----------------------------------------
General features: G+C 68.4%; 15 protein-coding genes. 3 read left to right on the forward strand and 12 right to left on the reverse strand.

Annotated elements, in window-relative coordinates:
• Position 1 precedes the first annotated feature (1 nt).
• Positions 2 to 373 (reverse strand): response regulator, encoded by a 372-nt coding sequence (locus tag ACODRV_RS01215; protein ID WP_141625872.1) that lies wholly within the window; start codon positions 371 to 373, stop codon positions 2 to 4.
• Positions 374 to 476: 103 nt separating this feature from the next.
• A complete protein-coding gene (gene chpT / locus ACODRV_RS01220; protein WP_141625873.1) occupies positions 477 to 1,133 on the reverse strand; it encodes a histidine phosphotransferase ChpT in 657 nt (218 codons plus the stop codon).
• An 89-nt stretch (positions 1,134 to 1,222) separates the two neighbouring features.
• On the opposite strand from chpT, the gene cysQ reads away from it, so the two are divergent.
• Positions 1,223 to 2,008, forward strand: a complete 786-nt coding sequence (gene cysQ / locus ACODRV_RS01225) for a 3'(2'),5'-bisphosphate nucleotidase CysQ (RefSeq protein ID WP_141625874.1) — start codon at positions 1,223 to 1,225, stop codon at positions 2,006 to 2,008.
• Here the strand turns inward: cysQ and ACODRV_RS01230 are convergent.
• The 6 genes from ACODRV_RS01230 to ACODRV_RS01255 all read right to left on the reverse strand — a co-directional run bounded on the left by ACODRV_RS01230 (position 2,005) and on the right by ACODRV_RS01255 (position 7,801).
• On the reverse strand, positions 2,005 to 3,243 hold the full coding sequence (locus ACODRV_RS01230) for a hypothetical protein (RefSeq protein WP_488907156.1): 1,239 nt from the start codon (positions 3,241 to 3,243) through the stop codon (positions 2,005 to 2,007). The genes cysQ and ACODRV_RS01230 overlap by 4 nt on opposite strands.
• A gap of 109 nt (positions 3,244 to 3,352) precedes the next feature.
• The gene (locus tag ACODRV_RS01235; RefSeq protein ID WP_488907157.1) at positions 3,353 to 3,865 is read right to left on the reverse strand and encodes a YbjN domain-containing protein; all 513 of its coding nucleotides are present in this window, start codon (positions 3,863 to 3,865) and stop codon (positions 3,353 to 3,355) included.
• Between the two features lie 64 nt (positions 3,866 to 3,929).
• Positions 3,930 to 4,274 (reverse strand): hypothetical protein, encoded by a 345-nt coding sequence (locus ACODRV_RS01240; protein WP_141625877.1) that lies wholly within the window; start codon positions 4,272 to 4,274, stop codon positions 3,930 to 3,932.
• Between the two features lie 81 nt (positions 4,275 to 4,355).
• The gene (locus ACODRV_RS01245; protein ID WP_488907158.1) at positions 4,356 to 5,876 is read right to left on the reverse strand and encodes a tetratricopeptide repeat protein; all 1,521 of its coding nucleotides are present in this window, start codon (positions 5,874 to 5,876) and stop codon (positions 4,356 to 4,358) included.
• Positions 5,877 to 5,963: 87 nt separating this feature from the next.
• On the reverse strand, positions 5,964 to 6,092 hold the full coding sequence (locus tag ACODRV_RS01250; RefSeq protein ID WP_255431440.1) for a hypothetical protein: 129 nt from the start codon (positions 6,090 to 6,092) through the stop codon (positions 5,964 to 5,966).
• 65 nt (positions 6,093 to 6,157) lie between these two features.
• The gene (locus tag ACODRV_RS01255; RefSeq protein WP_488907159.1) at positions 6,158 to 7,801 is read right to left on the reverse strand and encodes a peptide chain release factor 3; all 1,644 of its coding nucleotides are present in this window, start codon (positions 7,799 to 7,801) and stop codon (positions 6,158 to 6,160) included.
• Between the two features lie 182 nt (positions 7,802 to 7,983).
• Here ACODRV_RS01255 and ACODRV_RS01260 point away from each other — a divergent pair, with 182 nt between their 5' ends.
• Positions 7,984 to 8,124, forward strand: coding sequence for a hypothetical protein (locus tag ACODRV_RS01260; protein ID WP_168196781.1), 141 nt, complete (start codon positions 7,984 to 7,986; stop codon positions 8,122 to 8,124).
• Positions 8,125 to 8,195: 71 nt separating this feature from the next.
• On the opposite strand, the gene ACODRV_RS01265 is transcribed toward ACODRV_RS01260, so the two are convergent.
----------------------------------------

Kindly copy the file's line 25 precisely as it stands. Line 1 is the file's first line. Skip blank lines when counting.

• Positions 7,984 to 8,124, forward strand: coding sequence for a hypothetical protein (locus tag ACODRV_RS01260; protein ID WP_168196781.1), 141 nt, complete (start codon positions 7,984 to 7,986; stop codon positions 8,122 to 8,124).